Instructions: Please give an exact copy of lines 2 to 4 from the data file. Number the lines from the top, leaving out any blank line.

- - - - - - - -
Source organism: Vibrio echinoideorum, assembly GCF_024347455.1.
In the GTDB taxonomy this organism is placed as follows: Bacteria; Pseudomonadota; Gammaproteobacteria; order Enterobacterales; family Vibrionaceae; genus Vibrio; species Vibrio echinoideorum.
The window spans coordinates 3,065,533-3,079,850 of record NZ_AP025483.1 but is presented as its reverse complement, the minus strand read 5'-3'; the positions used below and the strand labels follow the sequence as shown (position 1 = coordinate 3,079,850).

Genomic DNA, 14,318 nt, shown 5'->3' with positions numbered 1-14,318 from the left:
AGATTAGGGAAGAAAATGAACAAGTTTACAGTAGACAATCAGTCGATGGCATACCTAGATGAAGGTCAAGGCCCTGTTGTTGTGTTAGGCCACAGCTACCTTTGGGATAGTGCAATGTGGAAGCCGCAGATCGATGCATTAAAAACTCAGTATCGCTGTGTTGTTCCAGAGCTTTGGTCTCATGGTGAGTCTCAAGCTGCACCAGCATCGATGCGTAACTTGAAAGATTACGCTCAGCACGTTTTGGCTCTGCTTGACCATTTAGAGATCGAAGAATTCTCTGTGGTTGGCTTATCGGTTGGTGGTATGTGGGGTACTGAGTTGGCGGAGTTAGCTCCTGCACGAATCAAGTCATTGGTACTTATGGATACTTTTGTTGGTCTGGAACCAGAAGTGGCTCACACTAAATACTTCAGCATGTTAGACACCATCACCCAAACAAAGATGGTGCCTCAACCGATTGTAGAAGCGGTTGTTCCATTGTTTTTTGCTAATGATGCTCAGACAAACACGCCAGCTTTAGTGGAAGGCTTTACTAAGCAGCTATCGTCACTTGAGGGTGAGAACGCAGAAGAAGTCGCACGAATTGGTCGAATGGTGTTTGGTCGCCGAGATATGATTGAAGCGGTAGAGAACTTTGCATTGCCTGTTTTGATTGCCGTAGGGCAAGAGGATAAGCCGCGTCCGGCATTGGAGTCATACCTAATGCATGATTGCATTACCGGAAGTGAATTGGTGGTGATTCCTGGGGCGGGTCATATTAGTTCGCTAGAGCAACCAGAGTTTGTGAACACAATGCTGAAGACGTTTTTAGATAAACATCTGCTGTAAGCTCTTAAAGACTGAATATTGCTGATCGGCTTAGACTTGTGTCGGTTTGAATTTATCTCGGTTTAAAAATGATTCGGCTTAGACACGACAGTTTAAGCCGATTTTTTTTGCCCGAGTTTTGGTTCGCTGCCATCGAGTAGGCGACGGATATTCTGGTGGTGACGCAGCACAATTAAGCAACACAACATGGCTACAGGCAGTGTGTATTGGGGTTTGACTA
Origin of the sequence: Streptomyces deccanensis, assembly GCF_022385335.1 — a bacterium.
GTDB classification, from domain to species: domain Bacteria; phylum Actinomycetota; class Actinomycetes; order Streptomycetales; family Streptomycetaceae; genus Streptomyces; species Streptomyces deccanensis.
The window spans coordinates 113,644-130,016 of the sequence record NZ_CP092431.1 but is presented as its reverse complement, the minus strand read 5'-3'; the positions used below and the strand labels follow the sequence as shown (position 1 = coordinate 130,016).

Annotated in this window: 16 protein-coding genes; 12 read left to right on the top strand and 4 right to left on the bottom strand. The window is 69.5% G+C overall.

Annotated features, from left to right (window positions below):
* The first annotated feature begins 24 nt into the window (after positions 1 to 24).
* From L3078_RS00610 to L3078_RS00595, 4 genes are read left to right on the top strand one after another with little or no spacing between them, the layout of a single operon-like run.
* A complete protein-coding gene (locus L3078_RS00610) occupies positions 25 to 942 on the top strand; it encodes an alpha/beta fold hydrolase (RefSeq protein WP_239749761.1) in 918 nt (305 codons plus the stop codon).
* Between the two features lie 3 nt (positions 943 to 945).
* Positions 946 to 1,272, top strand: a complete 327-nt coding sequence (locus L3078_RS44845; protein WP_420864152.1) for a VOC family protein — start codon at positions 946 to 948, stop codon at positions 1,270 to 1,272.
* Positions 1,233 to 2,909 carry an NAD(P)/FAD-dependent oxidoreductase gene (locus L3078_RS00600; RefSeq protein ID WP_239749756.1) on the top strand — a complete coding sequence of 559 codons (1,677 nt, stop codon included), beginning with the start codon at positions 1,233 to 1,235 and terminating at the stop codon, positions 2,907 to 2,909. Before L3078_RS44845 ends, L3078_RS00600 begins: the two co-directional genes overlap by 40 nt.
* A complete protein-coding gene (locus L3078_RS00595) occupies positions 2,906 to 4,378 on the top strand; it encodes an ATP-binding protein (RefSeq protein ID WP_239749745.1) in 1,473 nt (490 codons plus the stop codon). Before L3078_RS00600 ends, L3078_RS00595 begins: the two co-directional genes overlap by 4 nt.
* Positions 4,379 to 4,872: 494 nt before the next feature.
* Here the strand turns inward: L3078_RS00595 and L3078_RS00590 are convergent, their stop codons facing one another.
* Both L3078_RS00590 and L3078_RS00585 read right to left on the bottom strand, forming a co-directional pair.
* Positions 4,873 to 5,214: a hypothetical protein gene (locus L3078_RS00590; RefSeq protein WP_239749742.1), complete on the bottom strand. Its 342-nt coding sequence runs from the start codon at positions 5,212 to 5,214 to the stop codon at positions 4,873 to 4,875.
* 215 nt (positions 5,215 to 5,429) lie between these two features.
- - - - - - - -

In the GTDB taxonomy this organism is placed as follows: Bacteria; Pseudomonadota; Gammaproteobacteria; order Enterobacterales; family Vibrionaceae; genus Vibrio; species Vibrio echinoideorum.
The window spans coordinates 3,065,533-3,079,850 of record NZ_AP025483.1 but is presented as its reverse complement, the minus strand read 5'-3'; the positions used below and the strand labels follow the sequence as shown (position 1 = coordinate 3,079,850).

Genomic DNA, 14,318 nt, shown 5'->3' with positions numbered 1-14,318 from the left: